Thursday, November 29, 2012

Clothes can make the woman

At auditions, how you look matters.  You want to show the client and/or director how easy it is to see you in whatever light.

I’m asked to wear a wide variety of clothes to suit different roles I’m supposed to play.  A businesswoman requires a matched business suit (not separates), a mom a sweater set or simple blouse.  Ffor business casual, khakis and a blouse or sweater set are de rigeur.  Nice casual means good jeans and a sweater or blouse.  Solids are usually preferred over bold prints.  You need to know not only what colors look good on you and on camera, but at the various casting agencies.  One has a very blue background, so if you wear a similar shade you could blend right in and look like a floating head.

At one point I was getting a lot of doctor or pharmacist auditions. Sometimes they had lab coats we could borrow, but they were so big and baggy, with sleeves I had to roll up multiple times that I looked like a kid trying on her parents’ clothes, not a medical professional you’d believe could represent a product.  I bought my own XXS labcoat...and haven’t had a medical audition since.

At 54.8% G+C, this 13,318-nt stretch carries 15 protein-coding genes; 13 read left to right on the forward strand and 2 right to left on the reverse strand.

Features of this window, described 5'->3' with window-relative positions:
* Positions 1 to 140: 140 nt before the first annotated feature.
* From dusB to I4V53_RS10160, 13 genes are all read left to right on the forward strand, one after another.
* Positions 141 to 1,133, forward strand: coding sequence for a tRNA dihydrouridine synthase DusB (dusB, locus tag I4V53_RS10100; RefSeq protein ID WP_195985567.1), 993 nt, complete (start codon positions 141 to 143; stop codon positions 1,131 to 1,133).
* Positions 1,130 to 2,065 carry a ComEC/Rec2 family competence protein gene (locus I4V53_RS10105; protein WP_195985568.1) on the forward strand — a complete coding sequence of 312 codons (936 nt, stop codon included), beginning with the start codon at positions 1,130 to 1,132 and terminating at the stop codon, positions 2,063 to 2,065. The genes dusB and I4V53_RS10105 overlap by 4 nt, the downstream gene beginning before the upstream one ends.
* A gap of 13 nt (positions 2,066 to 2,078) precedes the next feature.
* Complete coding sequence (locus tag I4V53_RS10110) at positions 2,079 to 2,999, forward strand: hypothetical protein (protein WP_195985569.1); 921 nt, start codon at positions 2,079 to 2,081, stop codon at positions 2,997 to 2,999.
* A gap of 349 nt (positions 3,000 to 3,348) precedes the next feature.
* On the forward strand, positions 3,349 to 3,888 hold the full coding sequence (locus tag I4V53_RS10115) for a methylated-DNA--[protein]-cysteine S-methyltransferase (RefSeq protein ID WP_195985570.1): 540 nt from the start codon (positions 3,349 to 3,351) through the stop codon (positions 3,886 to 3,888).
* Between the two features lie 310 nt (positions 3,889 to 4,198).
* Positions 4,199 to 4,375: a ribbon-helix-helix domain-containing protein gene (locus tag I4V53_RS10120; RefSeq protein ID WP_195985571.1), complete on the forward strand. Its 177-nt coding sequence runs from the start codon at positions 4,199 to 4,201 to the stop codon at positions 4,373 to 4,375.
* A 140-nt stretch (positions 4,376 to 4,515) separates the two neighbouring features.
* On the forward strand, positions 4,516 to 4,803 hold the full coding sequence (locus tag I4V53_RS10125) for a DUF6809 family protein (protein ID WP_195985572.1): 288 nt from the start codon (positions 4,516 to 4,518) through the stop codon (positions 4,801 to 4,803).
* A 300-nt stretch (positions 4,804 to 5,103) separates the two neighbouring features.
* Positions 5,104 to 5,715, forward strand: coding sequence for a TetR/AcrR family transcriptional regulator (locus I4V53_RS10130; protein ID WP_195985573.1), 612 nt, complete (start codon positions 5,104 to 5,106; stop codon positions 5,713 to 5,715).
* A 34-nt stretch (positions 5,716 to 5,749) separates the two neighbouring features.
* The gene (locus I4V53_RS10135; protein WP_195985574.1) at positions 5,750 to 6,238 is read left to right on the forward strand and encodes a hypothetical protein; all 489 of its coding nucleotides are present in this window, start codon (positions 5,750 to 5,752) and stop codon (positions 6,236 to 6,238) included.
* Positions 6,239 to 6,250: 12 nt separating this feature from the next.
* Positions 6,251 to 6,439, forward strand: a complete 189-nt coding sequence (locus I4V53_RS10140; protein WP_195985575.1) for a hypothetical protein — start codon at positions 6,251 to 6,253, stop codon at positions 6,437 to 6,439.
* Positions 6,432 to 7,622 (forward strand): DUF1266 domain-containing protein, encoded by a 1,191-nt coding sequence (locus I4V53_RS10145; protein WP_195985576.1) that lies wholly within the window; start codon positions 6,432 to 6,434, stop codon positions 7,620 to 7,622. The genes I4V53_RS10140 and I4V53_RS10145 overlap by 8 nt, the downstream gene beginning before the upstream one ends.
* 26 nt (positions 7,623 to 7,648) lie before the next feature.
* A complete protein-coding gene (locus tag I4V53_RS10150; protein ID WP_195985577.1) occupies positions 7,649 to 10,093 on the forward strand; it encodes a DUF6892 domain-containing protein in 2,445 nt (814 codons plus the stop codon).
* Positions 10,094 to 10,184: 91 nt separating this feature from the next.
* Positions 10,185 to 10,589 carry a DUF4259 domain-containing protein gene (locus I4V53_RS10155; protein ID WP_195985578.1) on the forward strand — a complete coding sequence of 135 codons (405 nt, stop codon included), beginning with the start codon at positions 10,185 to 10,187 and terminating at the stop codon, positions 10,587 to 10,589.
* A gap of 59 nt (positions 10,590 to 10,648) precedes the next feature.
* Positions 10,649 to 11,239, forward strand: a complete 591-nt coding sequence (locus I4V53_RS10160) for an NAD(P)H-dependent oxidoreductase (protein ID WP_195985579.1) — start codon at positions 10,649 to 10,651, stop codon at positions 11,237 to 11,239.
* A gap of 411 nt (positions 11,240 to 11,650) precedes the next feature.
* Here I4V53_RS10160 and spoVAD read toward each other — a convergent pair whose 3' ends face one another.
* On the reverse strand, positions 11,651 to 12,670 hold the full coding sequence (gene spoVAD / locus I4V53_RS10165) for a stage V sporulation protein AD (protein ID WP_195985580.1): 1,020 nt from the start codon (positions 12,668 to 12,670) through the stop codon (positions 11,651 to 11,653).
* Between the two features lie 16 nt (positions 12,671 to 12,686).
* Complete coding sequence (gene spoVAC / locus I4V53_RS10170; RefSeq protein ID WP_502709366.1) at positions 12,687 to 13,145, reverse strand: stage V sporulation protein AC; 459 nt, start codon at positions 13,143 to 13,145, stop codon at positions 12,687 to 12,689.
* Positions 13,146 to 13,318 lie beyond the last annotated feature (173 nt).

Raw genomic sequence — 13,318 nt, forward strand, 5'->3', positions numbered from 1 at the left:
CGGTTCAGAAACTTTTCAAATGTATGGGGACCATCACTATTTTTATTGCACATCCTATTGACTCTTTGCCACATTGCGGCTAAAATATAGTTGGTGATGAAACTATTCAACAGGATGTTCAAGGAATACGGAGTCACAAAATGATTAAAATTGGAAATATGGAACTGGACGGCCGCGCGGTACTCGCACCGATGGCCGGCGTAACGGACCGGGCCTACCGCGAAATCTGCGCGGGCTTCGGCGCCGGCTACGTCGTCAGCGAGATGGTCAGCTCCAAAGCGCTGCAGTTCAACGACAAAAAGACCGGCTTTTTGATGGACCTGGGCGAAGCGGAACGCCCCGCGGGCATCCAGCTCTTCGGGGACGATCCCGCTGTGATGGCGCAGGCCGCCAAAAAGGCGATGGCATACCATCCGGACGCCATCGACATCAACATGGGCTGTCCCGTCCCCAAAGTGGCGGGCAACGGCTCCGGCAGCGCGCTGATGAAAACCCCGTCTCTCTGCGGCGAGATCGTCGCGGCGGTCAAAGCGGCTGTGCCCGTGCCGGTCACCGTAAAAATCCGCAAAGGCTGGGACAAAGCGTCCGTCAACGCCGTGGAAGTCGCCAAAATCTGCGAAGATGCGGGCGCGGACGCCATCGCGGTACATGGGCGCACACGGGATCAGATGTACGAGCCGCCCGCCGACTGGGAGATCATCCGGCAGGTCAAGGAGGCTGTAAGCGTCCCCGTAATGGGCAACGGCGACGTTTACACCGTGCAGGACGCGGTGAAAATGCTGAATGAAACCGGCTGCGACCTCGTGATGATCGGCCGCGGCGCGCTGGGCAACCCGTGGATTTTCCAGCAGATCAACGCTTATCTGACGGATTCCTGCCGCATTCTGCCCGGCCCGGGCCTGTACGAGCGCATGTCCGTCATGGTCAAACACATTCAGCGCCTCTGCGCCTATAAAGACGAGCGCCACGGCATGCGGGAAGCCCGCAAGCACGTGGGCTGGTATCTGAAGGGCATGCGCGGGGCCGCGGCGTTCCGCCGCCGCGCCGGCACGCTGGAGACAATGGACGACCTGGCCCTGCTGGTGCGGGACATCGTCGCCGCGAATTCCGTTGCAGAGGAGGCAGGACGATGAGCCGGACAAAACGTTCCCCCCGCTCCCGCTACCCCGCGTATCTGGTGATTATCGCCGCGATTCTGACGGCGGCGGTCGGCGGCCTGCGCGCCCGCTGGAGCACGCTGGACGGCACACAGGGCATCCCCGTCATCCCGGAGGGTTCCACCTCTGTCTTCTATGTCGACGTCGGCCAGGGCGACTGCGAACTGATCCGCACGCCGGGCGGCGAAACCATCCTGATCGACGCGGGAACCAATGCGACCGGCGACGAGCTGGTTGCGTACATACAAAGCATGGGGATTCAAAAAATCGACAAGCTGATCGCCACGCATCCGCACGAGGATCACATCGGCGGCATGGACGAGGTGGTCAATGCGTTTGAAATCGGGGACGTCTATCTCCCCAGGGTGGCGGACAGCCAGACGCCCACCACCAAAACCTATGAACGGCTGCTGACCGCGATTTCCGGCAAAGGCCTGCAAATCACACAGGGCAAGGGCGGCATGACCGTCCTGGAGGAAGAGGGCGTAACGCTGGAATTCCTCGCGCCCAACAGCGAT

I’ve been asked to wear fitted workout clothes, holiday attire, something appropriate for a bridal shower, etc.   Once I was asked to look like someone on the TV show Laugh-In. I decided on Joanne Worley...and even put my hair up like hers.  Fortunately I had a cool vintage dress of my mom’s.  Another call was for a used streetwalker.  I teased my hair (it can get quite big), smeared my makeup and wore an off the shoulder shirt.  That, I think, helped me get a callback.

Sometimes auditionees don’t dress as instructed, and look out of place.  At a long ago audition requiring a woman in an old-fashioned butcher shop, everyone in the room had her hair up in a bun (some with tendrils) and wore some kind of cream or pale blouse.  Mine had a lace collar.  In pops a woman with short, kind of punk red hair and a bright green shirt.  She looked around the room, said something about one of these things is not like the others, and left.

On the other hand, occasionally they call in someone to push the envelope.  I’ve been the oldest person I’ve seen at a few auditions, the youngest at others.  They may toss a brunette in with blondes, a short person in with tall. 
You also have to think about your hair.  Sometimes I wonder if, to be a businessperson or mom, I should straighten it, because that's the norm. But then I won't look like my headshot, which is what they used to call me in.  So I might be the only person with curly hair.  
You never know what they're looking for.  They might not even know exactly what they want until they see it.  So my goal is to be the best me I can be, given my interpretation of their parameters.




No comments: